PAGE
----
It must be clear by now that the Euro doesn’t work. Member countries will always disagree on what is an appropriate exchange rate and thus terms of trade with the rest of the world, and worse, with one another. There is no automatic mechanism to link a (further) Greek default to their exiting the Euro. An unceremonious ejection by current Euro members is more likely as Greeks demonstrate intransigence in the face of insolvency.
Austerity is not the answer, but neither is defiance of creditors. And the Euro while central to the problem is not its cause. Had Greece not joined the monetary union, its uncompetitiveness would have led to either a gradually or rapidly declining Drachma. In that parallel reality it would not be a stretch of the imagination to envisage certain experts proposing a D-Mark peg (sort of like joining the Euro.)
Greeks refusing to pay taxes in Euros will refuse to pay taxes in Drachmas.
The time for prevarication and indecision has come and gone. The Euro clearly doesn’t work and its time to decide if Europe wants to bear the cost of an irrational construct, or abandon it. In either case, there are orderly and disorderly routes.
If Europe wants to keep the Euro, then Greece must be ejected without mercy. Any mercy shown now will only compound the cost of bailing out Ireland, Portugal, Italy and Spain when they embrace the concept of a country too big to fail.
There is a significant risk that Greece becomes a failed state. Already no single political party commands the confidence of the people. In fact, the desires of the people may be incompatible with international standards of financial rectitude and contract law.
As Europe prepares to eject Greece, it must ringfence the risk to the extent possible and send a message to the rest of peripheral Europe that failure to operate under some semblance of financial responsibility (which is different from blind acceptance of austerity), is a prerequisite for continued inclusion.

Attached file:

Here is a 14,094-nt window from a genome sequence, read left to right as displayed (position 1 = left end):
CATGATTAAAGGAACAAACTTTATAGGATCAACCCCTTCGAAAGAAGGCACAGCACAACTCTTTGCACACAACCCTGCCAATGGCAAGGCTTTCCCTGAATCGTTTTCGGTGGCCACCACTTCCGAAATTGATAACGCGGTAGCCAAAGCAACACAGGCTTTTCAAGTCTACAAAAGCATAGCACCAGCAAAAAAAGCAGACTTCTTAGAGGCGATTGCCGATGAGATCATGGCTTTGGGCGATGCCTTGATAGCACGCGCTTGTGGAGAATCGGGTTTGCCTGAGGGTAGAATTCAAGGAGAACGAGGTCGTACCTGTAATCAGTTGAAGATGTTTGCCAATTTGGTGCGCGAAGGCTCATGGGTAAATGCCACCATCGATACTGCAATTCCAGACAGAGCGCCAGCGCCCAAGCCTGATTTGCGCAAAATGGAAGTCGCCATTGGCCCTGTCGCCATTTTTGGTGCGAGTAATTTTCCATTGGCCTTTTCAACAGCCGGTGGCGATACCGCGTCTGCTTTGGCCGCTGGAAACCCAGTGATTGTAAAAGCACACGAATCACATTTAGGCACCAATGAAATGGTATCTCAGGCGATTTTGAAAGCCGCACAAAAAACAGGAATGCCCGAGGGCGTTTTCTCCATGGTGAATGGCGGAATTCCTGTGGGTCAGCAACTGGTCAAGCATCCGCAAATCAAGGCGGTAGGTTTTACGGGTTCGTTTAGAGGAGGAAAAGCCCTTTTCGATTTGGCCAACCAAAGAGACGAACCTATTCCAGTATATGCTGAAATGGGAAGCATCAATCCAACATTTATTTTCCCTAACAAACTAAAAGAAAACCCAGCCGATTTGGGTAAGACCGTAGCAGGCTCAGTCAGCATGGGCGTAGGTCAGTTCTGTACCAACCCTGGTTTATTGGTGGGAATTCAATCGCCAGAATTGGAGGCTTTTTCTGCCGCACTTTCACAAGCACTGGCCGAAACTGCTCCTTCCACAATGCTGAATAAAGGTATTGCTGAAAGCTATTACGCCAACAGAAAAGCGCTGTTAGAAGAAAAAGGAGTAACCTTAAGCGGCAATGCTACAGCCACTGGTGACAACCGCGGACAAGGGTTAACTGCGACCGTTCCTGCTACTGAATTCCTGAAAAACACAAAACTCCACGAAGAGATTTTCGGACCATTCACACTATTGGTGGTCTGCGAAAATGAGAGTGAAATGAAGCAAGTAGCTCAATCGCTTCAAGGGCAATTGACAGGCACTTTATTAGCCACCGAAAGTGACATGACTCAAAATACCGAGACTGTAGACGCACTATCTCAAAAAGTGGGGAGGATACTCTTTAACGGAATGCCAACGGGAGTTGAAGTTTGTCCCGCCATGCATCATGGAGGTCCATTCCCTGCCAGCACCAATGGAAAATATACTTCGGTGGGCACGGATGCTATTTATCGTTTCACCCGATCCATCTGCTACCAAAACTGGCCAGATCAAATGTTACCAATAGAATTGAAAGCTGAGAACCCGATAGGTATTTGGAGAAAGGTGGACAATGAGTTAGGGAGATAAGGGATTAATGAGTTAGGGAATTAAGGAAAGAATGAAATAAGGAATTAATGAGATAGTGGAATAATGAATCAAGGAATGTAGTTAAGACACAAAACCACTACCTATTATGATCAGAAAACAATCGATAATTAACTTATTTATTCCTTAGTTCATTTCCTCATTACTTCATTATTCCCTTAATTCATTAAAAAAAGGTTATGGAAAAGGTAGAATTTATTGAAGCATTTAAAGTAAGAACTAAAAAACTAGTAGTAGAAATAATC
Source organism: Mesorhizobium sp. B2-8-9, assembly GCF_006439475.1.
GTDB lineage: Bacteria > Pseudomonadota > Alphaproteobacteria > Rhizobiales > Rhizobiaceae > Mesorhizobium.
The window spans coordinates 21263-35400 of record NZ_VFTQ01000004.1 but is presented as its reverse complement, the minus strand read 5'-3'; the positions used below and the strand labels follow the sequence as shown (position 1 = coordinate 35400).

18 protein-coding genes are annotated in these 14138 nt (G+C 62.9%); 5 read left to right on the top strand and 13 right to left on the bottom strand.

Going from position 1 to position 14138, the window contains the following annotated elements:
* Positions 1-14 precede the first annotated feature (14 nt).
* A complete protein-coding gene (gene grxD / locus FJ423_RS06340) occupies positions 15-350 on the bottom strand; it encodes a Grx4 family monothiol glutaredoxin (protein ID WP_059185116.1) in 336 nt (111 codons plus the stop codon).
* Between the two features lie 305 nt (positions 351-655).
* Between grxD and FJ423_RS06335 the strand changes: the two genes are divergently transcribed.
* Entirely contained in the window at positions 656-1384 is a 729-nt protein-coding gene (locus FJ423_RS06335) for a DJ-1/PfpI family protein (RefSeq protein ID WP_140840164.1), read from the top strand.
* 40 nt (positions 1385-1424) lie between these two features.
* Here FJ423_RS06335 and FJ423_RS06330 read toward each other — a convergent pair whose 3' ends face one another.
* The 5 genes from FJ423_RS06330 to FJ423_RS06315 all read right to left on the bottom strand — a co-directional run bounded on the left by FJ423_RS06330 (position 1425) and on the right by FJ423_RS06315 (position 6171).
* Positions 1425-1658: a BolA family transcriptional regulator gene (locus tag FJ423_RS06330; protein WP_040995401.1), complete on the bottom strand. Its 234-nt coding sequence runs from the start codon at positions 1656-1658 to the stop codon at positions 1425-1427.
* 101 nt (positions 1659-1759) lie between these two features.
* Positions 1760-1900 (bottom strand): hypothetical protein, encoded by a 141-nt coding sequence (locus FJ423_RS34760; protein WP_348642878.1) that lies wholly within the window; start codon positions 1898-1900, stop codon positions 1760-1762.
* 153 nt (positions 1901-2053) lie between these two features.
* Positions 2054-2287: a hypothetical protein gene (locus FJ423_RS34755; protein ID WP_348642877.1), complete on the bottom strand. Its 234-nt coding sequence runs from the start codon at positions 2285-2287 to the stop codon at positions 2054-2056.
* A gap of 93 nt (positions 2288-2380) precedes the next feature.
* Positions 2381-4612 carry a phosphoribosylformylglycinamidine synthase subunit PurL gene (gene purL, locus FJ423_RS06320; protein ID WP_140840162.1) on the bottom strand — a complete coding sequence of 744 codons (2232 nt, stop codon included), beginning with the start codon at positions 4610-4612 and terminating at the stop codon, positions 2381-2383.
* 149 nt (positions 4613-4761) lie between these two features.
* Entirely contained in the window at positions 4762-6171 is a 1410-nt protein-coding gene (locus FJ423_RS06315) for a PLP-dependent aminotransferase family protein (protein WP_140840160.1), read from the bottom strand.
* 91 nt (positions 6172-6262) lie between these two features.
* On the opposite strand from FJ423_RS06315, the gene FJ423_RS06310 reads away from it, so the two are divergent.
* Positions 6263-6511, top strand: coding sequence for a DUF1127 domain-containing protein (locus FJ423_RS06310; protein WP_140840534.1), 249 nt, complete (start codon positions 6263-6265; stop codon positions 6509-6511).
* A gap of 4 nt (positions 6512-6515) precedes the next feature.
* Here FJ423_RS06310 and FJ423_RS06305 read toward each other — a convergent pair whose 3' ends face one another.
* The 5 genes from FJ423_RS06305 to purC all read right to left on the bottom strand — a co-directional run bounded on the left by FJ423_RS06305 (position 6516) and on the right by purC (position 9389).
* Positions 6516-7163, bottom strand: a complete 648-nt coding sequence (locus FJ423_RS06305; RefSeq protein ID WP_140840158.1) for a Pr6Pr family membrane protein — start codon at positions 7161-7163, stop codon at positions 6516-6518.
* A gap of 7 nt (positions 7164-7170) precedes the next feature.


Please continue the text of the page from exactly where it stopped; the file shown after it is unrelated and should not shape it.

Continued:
Moral hazard must be a concept laid to a violent death. Greece is a free country of free people. It must decide its own course. If it cannot resolve its financial problems and default becomes inevitable, and in the absence of more European forbearance it is, then default it will.
This may not mean automatic exclusion from the Euro. Indeed, any country can use the Euro if you think about it, since no one country can unilaterally print Euros. It will be for the European Union to declare Greece a non Euro member. This would be an empty and symbollic gesture. Greece can still use Euros, to the extent that there are any left in its banking system, and it can still issue Euro denominated bonds, to the extent anyone will buy them.
If Greece printed Drachmas, they would be worth less than the paper or metal they were made of and financial oppression would be required to enforce their legal tender. There would be instant Drachma hyperinflation. The Euro would be the de facto black market currency. The road to anarchy would have been paved.
Once it has been established that failure to engage with other Euro member countries leads to withdrawal of assistance, ejection from the union, default, an unviable independent currency, hyperinflation and years of depression and isolation, remaining Euro countries can focus and work together towards a more lasting resolution.
The damage of a Greek failure would be massive but it is necessary to hold the rest of the union together. If indeed that was the intention.
How heavy a price this would be for Greece and for Europe. And that would not be all. The sword of austerity would hang over Europe until the level of debt was brought down to more manageable levels. And even then, the vigilance necessary to maintain the Euro and to avoid the accumulation of large imbalances would mean some level of austerity somewhere in the union at most times.
Consider the alternative: a recognition of the inefficiencies of the Euro, preparations for an orderly multi year dismantling of the Euro in a reversal of the process from Maastricht up till the turn of the millennium. The damage would not be small but the source of imbalances would have been addressed.